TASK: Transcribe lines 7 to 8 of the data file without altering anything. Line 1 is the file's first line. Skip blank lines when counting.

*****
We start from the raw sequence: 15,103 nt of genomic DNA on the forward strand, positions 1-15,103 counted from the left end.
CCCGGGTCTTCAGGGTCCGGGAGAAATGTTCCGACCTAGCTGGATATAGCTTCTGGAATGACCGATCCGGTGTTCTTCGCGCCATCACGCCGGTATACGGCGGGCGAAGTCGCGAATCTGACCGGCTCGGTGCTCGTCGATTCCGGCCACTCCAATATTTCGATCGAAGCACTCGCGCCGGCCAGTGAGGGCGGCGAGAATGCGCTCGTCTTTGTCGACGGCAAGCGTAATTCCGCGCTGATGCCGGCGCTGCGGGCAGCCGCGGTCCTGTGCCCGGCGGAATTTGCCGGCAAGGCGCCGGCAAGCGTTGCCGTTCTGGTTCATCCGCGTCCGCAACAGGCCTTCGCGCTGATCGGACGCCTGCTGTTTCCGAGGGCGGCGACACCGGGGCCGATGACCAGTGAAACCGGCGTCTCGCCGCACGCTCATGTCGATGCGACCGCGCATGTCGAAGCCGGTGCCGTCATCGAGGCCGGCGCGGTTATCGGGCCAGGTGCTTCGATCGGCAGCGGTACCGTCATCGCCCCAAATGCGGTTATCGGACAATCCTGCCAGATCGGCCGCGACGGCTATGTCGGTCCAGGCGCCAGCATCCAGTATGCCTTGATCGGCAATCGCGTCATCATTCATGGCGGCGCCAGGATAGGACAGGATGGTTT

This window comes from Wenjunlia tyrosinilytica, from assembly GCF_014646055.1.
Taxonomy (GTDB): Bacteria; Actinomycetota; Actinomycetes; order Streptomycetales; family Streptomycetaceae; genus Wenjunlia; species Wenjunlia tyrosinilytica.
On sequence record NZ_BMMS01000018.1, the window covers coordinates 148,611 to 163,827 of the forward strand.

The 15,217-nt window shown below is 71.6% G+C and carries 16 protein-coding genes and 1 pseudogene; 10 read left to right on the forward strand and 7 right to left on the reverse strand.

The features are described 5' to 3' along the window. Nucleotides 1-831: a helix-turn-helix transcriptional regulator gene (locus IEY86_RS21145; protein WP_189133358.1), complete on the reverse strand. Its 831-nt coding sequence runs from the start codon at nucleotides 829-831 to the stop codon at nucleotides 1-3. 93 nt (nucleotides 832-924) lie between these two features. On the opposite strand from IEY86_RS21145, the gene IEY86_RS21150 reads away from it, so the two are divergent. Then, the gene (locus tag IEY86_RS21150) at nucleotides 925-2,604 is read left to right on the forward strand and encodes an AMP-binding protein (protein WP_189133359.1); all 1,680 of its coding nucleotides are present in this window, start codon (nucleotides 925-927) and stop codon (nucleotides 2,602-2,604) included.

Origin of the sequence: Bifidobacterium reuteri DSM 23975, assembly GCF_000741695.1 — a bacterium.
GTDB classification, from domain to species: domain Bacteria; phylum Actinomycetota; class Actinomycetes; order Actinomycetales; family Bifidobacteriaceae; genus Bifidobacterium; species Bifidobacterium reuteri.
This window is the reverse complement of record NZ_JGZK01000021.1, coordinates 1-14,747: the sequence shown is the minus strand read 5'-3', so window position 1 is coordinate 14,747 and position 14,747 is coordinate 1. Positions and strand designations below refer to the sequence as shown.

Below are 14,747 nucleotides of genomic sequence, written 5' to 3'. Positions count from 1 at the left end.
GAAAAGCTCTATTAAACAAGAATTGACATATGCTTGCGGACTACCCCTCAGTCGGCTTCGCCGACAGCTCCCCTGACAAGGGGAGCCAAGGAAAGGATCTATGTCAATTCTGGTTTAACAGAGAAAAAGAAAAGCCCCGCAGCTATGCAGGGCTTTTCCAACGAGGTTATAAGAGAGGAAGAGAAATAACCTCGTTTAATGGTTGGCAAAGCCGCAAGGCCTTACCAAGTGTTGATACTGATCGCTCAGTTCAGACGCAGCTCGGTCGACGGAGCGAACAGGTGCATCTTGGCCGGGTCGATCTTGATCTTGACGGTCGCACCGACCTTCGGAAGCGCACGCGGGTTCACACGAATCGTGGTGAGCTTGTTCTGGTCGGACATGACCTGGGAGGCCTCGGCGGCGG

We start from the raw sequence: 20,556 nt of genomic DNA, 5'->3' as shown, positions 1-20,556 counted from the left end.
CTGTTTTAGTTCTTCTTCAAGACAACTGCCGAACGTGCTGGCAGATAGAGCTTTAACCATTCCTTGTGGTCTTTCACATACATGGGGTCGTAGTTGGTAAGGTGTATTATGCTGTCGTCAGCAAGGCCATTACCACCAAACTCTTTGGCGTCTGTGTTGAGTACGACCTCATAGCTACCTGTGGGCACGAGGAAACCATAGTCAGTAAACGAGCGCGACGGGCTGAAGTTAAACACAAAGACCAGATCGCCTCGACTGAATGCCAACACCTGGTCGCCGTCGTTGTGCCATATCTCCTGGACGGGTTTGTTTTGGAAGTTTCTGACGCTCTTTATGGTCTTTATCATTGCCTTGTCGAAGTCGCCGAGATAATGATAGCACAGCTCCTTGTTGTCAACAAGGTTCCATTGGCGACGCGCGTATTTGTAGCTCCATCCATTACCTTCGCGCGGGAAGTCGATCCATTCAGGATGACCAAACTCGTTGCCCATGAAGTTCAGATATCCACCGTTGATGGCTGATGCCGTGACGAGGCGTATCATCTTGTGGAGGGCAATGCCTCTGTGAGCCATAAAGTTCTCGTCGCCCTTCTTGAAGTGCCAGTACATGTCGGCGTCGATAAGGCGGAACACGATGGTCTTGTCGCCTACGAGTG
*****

The features are described 5' to 3' along the window. Nucleotides 1-831: a helix-turn-helix transcriptional regulator gene (locus IEY86_RS21145; protein WP_189133358.1), complete on the reverse strand. Its 831-nt coding sequence runs from the start codon at nucleotides 829-831 to the stop codon at nucleotides 1-3. 93 nt (nucleotides 832-924) lie between these two features. On the opposite strand from IEY86_RS21145, the gene IEY86_RS21150 reads away from it, so the two are divergent. Then, the gene (locus tag IEY86_RS21150) at nucleotides 925-2,604 is read left to right on the forward strand and encodes an AMP-binding protein (protein WP_189133359.1); all 1,680 of its coding nucleotides are present in this window, start codon (nucleotides 925-927) and stop codon (nucleotides 2,602-2,604) included.

Origin of the sequence: Bifidobacterium reuteri DSM 23975, assembly GCF_000741695.1 — a bacterium.